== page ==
Sunday, April 21, 2024

Misinformation Spreads About the Fate of DACA, Threatening New and Current Recipients

The uncertainty around the fate of DACA, the Deferred Action for Childhood Arrivals program, has produced an abundance of misinformation that has flourished online.

More than 580,000 DACA recipients have been living with uncertainty amid a six-year legal battle with the Trump administration. DACA has allowed eligible young immigrants without legal status to work and study without fear of deportation.

The legal back and forth has not only created an unpredictable situation for DACA recipients, but it has also become “a perfect breeding ground for bad actors to push this misinformation,” said José Muñoz, a DACA recipient and deputy communications director at United We Dream, the nation’s largest immigrant youth-led organization.

Whenever news about DACA arises, it is followed by “big peaks” of online chatter that become vehicles of “harmful narratives,” Muñoz said. Some of these narratives can lead people into “incorrectly assuming that they can’t renew their DACA, or that DACA has ended for whatever reason.”

Misinformation about DACA is often spread online by “well-meaning people” such as relatives and acquaintances who are either speculating about the legal challenges or “unknowingly sharing things that are untrue” on WhatsApp, Instagram, TikTok, Twitter, and private DACA-related Facebook groups.

While social media platforms have made information more available to people, they have amplified the viral nature of false information and unscrutinized sources. Advocates said there are also instances of “targeted disinformation” coming from scammers or others trying to take advantage of the uncertainty for monetary gain.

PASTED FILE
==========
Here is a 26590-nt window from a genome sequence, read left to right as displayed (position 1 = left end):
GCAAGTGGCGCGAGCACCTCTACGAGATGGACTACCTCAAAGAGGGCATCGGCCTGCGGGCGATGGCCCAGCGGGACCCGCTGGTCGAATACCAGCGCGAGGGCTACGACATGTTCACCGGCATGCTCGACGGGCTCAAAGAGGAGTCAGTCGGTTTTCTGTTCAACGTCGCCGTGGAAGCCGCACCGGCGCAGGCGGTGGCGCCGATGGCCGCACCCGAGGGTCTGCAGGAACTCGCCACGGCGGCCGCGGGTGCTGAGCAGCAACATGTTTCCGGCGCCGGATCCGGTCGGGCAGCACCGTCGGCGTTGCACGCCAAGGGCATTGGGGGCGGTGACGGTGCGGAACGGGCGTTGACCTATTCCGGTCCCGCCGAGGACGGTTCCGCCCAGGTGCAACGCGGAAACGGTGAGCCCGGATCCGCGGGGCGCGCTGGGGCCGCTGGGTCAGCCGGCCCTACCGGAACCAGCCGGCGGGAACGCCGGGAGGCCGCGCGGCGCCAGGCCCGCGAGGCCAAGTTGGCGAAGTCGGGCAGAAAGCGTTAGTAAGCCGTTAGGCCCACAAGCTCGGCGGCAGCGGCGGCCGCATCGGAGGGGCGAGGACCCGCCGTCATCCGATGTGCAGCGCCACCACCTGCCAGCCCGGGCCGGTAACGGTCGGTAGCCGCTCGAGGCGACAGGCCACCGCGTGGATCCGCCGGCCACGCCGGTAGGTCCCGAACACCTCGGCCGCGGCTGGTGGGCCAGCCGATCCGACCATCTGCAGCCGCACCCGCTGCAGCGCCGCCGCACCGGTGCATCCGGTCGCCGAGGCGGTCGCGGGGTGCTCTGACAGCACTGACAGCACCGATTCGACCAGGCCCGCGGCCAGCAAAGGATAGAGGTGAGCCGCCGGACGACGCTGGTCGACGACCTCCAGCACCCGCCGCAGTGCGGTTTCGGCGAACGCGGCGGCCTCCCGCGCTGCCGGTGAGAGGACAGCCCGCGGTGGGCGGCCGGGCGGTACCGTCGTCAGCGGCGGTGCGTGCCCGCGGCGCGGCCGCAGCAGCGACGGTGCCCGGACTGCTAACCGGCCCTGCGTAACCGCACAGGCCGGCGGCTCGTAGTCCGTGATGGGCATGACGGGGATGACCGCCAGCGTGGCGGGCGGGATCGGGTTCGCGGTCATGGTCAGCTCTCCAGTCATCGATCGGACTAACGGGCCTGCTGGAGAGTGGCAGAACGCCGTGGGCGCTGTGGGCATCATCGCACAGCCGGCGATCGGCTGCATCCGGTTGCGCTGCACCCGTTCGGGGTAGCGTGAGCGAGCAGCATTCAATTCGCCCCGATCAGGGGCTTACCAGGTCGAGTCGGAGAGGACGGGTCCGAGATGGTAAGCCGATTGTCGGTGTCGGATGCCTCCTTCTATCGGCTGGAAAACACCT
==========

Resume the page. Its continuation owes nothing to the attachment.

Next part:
First-time DACA applicants who have been in limbo since 2021 are the most vulnerable to disinformation. These applicants won’t be processed until the ruling that closed DACA for new registrants is reversed.

Astrid Silva, a DACA recipient and an immigration activist who co-founded the nonprofit group Dream Big Nevada said she had received calls from many of these applicants and their family members who have seen Facebook posts falsely claiming that the processing of first-time applications can be expedited by paying an additional fee.

“When they check it, I’m the bearer of bad news because they had that hope that the $300 they paid was going to expedite their case and it wouldn’t be frozen anymore,” Silva said. “To me, that’s heartbreaking.”

These individuals created scams to target young immigrants and their families, including charging fees for DACA applications without verifying if the person was eligible and giving false information about recent changes and legal challenges to the program.

“The best antidote to misinformation is good information,” Muñoz said. “The sooner that you can have the right information out there, in ways that people can understand and share, the better you’re going to be equipped to push back against some of the disinformation.

NBC News